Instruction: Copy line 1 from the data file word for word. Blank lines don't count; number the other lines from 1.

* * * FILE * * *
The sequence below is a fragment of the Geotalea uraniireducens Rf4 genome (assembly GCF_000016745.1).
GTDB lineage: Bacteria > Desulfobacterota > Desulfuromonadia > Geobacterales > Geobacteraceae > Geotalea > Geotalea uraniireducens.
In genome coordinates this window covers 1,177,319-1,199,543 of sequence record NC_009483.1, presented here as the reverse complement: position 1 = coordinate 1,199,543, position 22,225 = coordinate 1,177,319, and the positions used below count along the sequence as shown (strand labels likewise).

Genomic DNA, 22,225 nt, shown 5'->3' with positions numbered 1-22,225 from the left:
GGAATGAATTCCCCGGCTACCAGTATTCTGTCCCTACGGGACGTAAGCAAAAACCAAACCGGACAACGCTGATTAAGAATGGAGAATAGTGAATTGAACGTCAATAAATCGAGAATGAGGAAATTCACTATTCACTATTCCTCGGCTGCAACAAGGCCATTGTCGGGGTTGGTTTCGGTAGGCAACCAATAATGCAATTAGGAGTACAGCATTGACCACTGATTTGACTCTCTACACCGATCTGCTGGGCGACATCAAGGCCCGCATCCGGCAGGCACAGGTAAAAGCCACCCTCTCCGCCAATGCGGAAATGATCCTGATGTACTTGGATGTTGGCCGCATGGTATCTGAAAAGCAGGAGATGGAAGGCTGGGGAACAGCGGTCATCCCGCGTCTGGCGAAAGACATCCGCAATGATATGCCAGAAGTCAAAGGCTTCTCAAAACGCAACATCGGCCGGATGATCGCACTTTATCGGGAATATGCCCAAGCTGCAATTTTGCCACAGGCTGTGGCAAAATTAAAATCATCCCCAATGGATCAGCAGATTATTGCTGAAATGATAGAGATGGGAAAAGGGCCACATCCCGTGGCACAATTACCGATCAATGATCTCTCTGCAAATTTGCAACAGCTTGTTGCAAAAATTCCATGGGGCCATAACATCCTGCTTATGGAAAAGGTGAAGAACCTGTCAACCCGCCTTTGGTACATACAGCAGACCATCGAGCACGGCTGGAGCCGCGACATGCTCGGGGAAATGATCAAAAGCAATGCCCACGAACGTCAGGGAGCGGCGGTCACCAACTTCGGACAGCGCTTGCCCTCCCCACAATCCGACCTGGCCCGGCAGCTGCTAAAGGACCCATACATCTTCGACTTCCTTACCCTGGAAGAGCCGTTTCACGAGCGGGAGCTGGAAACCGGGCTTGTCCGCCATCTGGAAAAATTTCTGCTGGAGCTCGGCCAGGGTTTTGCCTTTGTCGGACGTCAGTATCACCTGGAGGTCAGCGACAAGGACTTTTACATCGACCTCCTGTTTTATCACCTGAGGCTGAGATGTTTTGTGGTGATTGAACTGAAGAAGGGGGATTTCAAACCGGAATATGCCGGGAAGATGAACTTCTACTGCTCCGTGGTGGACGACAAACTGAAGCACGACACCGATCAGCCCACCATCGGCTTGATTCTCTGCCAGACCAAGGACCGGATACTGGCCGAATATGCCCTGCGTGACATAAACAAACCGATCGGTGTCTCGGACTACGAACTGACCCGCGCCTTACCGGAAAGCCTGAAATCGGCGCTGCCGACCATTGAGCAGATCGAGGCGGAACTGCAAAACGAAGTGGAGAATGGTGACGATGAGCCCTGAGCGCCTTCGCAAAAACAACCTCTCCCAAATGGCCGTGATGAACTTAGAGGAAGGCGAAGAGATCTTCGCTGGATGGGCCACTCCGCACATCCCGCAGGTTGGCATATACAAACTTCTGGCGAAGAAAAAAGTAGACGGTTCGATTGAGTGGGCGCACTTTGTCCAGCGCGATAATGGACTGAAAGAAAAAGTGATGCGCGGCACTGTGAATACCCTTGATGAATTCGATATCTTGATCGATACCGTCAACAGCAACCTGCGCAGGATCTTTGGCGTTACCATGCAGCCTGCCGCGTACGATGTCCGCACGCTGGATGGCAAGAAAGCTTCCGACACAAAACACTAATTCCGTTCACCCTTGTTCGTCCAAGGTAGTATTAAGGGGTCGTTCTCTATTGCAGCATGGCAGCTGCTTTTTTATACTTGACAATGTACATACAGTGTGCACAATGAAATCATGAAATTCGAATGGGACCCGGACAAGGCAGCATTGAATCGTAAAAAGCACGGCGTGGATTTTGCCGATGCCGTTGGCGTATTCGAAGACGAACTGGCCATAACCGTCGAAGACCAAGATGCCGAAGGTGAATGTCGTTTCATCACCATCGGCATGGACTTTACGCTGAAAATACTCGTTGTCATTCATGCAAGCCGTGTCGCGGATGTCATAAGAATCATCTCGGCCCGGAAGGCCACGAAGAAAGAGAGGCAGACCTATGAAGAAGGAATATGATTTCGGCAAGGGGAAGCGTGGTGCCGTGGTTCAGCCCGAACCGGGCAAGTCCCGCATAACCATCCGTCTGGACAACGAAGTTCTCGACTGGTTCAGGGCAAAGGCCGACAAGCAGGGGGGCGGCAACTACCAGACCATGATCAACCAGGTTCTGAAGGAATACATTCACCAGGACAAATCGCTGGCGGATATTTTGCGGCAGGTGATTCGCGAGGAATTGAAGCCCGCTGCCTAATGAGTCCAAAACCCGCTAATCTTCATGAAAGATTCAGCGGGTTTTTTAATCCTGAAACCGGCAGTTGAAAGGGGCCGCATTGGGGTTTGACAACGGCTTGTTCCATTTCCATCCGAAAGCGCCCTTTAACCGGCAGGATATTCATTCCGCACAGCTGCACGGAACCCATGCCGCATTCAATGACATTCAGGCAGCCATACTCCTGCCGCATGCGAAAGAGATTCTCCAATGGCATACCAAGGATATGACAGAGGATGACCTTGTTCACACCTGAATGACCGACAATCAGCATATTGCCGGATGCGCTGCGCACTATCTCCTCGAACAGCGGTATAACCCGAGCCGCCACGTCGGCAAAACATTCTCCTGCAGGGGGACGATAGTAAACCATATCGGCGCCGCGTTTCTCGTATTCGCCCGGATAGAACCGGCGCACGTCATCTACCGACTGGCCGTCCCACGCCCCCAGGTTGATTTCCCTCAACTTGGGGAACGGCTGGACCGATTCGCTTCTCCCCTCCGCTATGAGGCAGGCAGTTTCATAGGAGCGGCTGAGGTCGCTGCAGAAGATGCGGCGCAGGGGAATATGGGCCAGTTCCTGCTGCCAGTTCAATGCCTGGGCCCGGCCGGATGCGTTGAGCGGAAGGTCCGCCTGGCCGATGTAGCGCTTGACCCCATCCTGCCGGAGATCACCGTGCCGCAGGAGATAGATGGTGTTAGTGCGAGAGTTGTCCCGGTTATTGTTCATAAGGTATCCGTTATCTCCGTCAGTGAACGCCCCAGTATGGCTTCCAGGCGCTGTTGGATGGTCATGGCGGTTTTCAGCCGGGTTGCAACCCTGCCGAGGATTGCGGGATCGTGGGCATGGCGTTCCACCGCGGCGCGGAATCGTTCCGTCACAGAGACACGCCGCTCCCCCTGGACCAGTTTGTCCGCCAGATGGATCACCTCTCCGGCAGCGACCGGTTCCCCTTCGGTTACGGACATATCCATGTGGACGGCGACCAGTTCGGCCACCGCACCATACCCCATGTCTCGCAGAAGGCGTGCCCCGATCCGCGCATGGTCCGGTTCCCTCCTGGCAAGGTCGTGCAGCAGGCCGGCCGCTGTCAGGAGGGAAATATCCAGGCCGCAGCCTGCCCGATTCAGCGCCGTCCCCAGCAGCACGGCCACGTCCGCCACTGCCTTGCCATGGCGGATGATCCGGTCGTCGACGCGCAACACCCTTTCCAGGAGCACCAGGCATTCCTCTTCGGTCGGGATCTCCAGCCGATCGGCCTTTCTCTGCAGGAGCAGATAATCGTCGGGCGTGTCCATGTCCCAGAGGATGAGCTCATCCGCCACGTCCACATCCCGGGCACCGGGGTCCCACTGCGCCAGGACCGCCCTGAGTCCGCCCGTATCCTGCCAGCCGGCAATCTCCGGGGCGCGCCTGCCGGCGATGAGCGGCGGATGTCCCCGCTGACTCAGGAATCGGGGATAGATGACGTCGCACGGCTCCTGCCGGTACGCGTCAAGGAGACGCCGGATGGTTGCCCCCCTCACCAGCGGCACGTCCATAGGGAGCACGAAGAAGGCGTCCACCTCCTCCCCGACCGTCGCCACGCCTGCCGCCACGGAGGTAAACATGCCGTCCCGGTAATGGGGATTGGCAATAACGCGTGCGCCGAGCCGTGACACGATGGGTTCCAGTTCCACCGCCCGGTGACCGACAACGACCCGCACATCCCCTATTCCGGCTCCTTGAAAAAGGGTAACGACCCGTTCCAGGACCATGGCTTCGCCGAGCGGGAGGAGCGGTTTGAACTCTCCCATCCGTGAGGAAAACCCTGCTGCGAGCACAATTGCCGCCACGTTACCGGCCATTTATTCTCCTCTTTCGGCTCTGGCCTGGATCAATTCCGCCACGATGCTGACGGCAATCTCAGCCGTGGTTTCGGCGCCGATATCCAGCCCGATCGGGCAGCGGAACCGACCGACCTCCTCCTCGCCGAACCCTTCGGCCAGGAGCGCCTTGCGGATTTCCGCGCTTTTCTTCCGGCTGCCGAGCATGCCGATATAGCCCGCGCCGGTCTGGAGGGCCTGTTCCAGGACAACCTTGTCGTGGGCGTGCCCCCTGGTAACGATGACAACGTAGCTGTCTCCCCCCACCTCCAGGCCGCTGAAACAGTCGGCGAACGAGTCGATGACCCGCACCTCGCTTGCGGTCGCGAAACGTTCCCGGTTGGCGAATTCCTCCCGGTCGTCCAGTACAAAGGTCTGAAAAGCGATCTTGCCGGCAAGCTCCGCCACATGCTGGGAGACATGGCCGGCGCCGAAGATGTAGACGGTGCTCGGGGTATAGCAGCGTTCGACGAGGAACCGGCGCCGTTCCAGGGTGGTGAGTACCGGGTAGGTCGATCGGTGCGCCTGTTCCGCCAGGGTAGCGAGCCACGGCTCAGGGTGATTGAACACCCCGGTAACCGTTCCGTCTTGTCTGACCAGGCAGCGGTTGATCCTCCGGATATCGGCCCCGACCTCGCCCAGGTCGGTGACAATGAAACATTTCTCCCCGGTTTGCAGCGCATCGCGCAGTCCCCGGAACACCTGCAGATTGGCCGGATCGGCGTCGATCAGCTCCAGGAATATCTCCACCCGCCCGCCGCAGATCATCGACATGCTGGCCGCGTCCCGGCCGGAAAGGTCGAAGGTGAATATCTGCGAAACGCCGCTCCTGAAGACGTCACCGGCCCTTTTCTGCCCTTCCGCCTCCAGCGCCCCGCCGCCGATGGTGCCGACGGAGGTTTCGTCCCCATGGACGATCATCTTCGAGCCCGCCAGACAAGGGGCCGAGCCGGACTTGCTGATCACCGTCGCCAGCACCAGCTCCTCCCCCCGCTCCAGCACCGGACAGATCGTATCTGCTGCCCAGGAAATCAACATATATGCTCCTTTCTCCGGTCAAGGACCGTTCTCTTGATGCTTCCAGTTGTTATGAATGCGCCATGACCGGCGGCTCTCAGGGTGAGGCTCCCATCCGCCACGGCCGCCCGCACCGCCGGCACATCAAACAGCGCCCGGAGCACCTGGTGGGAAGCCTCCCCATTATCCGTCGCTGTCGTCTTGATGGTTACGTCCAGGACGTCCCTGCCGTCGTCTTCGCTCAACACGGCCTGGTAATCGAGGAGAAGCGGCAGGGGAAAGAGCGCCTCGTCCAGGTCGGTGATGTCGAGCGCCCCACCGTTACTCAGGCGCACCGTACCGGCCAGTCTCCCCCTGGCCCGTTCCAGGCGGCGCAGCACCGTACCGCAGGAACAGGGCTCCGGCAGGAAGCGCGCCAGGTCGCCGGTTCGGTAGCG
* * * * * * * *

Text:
The sequence below is a fragment of the Geotalea uraniireducens Rf4 genome (assembly GCF_000016745.1).